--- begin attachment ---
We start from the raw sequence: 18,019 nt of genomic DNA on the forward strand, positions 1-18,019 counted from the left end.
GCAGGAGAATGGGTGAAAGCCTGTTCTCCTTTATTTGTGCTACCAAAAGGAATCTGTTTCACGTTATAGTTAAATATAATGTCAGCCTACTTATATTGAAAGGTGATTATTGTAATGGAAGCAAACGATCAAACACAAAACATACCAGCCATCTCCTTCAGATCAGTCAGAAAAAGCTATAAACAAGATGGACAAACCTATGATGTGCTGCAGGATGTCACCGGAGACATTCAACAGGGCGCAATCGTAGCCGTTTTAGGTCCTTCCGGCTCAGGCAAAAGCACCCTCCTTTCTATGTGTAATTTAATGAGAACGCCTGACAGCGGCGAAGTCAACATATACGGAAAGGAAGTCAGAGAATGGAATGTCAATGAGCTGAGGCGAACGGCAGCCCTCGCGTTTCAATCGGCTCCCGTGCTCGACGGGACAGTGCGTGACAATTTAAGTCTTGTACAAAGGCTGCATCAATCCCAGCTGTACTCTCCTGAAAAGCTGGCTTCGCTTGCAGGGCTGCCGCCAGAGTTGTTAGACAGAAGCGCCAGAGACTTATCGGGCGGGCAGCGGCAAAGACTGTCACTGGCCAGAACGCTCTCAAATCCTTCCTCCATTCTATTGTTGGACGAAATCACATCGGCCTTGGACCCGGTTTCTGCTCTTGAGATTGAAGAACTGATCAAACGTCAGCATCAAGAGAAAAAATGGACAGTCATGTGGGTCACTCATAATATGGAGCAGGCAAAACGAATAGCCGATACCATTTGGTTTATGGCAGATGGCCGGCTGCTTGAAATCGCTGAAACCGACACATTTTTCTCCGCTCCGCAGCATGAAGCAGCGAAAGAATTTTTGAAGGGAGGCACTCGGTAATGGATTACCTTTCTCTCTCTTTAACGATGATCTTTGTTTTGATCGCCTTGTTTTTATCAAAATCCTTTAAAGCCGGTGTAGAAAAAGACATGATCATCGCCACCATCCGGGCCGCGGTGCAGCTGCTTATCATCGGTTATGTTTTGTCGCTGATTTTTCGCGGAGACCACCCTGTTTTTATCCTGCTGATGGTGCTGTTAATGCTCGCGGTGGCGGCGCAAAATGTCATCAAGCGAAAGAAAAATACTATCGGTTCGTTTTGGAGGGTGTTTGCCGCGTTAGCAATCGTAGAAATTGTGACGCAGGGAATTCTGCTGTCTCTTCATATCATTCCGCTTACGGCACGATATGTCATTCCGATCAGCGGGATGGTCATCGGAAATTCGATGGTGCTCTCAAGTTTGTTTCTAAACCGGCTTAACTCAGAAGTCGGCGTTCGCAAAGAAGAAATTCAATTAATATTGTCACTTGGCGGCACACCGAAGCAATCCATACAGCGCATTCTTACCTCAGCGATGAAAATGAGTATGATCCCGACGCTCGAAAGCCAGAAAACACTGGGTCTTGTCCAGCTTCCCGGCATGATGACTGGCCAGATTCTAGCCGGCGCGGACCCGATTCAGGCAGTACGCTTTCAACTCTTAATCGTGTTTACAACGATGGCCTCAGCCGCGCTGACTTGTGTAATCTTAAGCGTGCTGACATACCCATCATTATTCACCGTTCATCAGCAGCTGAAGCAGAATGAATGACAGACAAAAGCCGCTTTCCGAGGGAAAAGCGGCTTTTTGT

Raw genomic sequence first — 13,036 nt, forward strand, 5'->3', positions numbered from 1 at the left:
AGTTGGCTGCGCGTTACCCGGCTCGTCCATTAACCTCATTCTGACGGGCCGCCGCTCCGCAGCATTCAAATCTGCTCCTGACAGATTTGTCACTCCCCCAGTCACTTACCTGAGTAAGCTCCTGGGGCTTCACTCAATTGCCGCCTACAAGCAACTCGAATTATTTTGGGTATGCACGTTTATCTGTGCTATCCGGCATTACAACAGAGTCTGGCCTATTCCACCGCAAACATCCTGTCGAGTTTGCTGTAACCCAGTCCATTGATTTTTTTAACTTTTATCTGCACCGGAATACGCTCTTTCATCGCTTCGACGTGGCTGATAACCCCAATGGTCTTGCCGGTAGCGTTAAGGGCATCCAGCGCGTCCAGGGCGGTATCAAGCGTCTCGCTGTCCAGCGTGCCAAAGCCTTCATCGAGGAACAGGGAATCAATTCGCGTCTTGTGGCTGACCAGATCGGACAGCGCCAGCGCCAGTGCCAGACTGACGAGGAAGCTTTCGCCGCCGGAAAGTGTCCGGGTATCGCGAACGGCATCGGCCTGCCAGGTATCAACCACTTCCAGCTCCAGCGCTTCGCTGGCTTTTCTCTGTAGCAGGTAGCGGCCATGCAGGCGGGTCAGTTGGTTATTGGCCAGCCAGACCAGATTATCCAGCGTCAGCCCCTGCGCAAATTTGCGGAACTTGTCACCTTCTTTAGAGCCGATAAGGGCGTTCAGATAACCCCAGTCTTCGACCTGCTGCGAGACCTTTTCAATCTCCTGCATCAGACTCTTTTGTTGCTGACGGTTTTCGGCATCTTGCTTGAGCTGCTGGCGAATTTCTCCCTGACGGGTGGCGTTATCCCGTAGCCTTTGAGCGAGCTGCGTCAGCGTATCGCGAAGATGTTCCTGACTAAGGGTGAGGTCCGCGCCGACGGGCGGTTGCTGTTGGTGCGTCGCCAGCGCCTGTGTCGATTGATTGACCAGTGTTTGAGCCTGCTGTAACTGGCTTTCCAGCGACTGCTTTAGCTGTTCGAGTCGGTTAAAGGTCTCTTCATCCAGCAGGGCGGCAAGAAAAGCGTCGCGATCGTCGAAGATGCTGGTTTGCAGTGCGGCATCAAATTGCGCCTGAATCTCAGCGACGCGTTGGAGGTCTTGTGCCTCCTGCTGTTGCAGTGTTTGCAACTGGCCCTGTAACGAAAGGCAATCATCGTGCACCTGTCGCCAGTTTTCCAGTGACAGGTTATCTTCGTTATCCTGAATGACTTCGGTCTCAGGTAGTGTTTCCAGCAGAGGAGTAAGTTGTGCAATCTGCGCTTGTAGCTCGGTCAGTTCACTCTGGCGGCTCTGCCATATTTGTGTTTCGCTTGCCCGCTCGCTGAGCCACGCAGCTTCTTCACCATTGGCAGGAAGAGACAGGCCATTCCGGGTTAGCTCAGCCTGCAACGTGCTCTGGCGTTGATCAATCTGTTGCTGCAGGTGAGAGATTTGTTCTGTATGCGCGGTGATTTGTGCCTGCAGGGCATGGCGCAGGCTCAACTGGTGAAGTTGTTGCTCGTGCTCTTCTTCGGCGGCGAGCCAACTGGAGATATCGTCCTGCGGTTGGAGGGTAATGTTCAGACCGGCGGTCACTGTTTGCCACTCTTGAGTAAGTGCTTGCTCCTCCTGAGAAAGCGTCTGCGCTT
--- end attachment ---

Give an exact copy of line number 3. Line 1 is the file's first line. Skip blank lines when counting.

Raw genomic sequence first — 13,036 nt, forward strand, 5'->3', positions numbered from 1 at the left: